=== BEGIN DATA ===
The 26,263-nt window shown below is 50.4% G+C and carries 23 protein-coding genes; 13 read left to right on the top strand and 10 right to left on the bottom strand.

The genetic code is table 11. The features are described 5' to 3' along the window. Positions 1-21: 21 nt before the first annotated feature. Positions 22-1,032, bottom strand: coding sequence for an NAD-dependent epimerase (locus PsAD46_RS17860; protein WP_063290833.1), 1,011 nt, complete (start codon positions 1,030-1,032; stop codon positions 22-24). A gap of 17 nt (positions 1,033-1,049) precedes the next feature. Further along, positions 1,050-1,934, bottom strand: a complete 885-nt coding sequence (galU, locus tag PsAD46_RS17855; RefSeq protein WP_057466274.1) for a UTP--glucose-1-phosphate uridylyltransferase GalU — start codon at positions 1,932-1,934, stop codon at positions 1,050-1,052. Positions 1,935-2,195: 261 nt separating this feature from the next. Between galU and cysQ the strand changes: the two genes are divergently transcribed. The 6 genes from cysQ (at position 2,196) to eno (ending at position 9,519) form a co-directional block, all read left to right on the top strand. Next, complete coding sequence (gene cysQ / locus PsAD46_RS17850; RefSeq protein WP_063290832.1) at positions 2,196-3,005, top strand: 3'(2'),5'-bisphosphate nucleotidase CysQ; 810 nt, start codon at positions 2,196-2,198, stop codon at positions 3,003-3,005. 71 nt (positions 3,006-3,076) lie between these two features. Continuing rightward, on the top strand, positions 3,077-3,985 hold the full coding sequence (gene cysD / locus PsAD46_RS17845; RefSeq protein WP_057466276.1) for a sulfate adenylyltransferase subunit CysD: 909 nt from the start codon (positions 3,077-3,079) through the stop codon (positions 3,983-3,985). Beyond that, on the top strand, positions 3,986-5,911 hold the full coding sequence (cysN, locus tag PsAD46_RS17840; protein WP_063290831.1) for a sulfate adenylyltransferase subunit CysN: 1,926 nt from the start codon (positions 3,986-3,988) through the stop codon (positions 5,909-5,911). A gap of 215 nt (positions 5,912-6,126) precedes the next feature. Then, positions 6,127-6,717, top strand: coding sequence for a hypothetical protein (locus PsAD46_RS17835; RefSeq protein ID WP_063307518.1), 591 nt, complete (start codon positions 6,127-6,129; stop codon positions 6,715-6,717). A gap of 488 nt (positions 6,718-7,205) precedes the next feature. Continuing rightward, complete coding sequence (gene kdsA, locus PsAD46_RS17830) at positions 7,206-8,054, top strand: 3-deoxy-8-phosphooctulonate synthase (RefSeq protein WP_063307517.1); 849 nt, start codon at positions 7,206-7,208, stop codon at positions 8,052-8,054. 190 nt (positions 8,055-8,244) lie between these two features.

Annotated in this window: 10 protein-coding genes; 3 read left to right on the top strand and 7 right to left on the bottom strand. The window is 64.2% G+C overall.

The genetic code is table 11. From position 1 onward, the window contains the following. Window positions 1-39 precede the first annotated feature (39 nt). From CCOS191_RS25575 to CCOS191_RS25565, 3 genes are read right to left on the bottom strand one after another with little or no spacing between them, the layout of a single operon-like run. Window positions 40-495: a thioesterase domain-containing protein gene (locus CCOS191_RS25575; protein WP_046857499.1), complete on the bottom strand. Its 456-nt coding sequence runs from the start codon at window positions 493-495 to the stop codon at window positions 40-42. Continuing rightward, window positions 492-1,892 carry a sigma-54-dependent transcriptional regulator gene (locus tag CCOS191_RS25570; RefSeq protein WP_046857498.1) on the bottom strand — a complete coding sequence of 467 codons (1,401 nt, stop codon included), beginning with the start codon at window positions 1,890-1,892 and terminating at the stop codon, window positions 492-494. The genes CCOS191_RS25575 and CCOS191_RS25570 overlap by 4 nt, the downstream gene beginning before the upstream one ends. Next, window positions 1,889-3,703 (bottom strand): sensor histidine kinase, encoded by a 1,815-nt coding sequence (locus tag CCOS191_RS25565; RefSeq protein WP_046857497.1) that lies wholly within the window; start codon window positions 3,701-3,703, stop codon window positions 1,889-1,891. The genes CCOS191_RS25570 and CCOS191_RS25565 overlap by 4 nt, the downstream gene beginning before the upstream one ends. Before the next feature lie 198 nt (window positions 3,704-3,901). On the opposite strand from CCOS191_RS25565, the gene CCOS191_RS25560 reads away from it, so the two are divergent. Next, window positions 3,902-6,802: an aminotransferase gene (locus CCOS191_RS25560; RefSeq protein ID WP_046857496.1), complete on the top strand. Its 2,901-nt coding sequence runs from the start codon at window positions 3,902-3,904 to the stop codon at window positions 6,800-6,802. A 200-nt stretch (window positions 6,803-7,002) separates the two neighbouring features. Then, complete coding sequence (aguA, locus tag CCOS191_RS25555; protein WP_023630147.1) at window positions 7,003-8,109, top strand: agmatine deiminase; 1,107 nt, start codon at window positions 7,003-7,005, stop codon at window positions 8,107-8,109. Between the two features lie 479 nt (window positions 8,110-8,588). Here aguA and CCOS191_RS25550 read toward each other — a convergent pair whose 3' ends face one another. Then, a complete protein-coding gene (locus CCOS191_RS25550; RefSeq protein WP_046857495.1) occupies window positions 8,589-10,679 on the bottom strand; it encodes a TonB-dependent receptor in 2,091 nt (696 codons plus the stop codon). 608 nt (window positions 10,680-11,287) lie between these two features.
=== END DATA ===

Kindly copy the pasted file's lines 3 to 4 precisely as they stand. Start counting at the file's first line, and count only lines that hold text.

Annotated in this window: 10 protein-coding genes; 3 read left to right on the top strand and 7 right to left on the bottom strand. The window is 64.2% G+C overall.

The genetic code is table 11. From position 1 onward, the window contains the following. Window positions 1-39 precede the first annotated feature (39 nt). From CCOS191_RS25575 to CCOS191_RS25565, 3 genes are read right to left on the bottom strand one after another with little or no spacing between them, the layout of a single operon-like run. Window positions 40-495: a thioesterase domain-containing protein gene (locus CCOS191_RS25575; protein WP_046857499.1), complete on the bottom strand. Its 456-nt coding sequence runs from the start codon at window positions 493-495 to the stop codon at window positions 40-42. Continuing rightward, window positions 492-1,892 carry a sigma-54-dependent transcriptional regulator gene (locus tag CCOS191_RS25570; RefSeq protein WP_046857498.1) on the bottom strand — a complete coding sequence of 467 codons (1,401 nt, stop codon included), beginning with the start codon at window positions 1,890-1,892 and terminating at the stop codon, window positions 492-494. The genes CCOS191_RS25575 and CCOS191_RS25570 overlap by 4 nt, the downstream gene beginning before the upstream one ends. Next, window positions 1,889-3,703 (bottom strand): sensor histidine kinase, encoded by a 1,815-nt coding sequence (locus tag CCOS191_RS25565; RefSeq protein WP_046857497.1) that lies wholly within the window; start codon window positions 3,701-3,703, stop codon window positions 1,889-1,891. The genes CCOS191_RS25570 and CCOS191_RS25565 overlap by 4 nt, the downstream gene beginning before the upstream one ends. Before the next feature lie 198 nt (window positions 3,704-3,901). On the opposite strand from CCOS191_RS25565, the gene CCOS191_RS25560 reads away from it, so the two are divergent. Next, window positions 3,902-6,802: an aminotransferase gene (locus CCOS191_RS25560; RefSeq protein ID WP_046857496.1), complete on the top strand. Its 2,901-nt coding sequence runs from the start codon at window positions 3,902-3,904 to the stop codon at window positions 6,800-6,802. A 200-nt stretch (window positions 6,803-7,002) separates the two neighbouring features. Then, complete coding sequence (aguA, locus tag CCOS191_RS25555; protein WP_023630147.1) at window positions 7,003-8,109, top strand: agmatine deiminase; 1,107 nt, start codon at window positions 7,003-7,005, stop codon at window positions 8,107-8,109. Between the two features lie 479 nt (window positions 8,110-8,588). Here aguA and CCOS191_RS25550 read toward each other — a convergent pair whose 3' ends face one another. Then, a complete protein-coding gene (locus CCOS191_RS25550; RefSeq protein WP_046857495.1) occupies window positions 8,589-10,679 on the bottom strand; it encodes a TonB-dependent receptor in 2,091 nt (696 codons plus the stop codon). 608 nt (window positions 10,680-11,287) lie between these two features.